, but follow on to do the eternal will of their Father who is in heaven: whom they serve, not to the end that he might give unto them heaven and temporal advantages, but on this account only, because he is the great and ever blessed God! And therefore, if they knew for certainty that there were no heaven, no hell, bo recompense of reward, yet would they nevertheless

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be prepared to worship God, and that for God's sake only. But in these matters, many men have not á right faith!

Wherefore, we will here speak a little upon these things: in order that the minds of men may be the more conveniently formed unto those paradoxes which we have just set forth.

Faith teaches us two things which the apostle Paul, Heb. xi. 'sets forth thus. “ He that cometh unto God must believe that he is God, and that he is the rewarder of them that from their heart seek him.” First, when Paul saith, “must believe that he is God,” he strikes at the root of all pride, presumption, rashness, boasting, and false confidence, either in himself or in any

other creature, and extols the one true God as omnipotent. It is easily said that “ God is,” but to live a life fully corresponding with that saying, is hard indeed! Upon this one point, “God is,” rests the whole foundation of faith. For if there were no God, all the sorrows, the trials, the faith, and whatever pertains unto Christians, would be altogether vain and a thing of nought. There would be even no distinction between Gentiles, Jews, and Christians: and that would be altogether contrary to the scripture and to Paul, who distinguishes us who have faith from every thing that is destitute of faith, when he says, “He that cometh unto God, must believe that he is," &c.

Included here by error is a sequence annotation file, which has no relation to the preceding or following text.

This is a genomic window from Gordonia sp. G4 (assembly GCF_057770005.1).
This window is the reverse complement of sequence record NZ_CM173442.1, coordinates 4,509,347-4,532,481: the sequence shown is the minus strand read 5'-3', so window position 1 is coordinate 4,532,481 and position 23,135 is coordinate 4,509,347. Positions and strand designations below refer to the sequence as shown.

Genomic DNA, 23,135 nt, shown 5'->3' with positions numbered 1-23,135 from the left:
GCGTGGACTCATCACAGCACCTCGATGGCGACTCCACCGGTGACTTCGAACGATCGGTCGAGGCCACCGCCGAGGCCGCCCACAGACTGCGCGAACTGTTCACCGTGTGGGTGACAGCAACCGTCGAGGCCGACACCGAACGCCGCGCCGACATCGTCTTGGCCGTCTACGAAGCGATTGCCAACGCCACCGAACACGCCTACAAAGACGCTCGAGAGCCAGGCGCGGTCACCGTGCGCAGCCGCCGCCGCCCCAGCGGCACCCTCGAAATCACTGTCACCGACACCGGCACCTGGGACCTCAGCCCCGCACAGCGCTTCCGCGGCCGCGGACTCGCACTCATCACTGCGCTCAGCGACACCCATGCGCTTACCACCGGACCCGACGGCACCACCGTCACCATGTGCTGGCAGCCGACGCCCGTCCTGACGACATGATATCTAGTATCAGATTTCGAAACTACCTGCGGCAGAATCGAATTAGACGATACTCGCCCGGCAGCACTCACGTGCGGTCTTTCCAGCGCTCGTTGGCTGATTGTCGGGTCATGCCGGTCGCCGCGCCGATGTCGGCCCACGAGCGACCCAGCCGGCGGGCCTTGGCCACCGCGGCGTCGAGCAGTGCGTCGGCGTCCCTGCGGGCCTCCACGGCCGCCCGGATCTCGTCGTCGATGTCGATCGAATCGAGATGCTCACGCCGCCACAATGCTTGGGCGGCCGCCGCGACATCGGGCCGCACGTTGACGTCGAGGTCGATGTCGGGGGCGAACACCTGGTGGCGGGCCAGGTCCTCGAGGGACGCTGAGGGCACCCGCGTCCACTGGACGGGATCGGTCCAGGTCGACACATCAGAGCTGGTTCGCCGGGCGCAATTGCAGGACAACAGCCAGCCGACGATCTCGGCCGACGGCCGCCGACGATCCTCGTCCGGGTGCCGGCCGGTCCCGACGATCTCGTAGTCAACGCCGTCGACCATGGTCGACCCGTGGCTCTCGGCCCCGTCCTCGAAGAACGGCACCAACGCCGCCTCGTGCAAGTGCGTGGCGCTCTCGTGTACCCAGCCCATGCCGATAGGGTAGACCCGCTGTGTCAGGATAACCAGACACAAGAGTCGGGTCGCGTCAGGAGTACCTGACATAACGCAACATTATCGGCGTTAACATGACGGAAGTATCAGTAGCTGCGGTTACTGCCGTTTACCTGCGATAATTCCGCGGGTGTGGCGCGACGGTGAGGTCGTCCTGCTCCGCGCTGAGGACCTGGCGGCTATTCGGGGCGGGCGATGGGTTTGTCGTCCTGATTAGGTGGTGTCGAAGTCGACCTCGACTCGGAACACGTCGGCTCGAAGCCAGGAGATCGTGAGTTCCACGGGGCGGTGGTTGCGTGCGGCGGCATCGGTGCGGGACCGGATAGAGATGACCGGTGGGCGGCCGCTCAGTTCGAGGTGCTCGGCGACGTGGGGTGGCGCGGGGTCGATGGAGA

Moreover, the scripture commands, that all should refrain from the name of God, and not rashly meddle with it; much less therefore will it permit any one to arrogate it to himself, as the devil dared to do, Ísaiah xiv.; who, assuming to himself the honour due unto God, desired to make himself equal unto the Most High. And if all are to refrain from touching the name of God, and no one is to arrogate it unto himself, then must he also refrain from those things which are God's, and which proceed from God, and not assume any of them unto himself. For God saith, Job xli., * All things under the heavens are mine. If therefore all things are God's, nothing belongs to any man, nor to any other creature.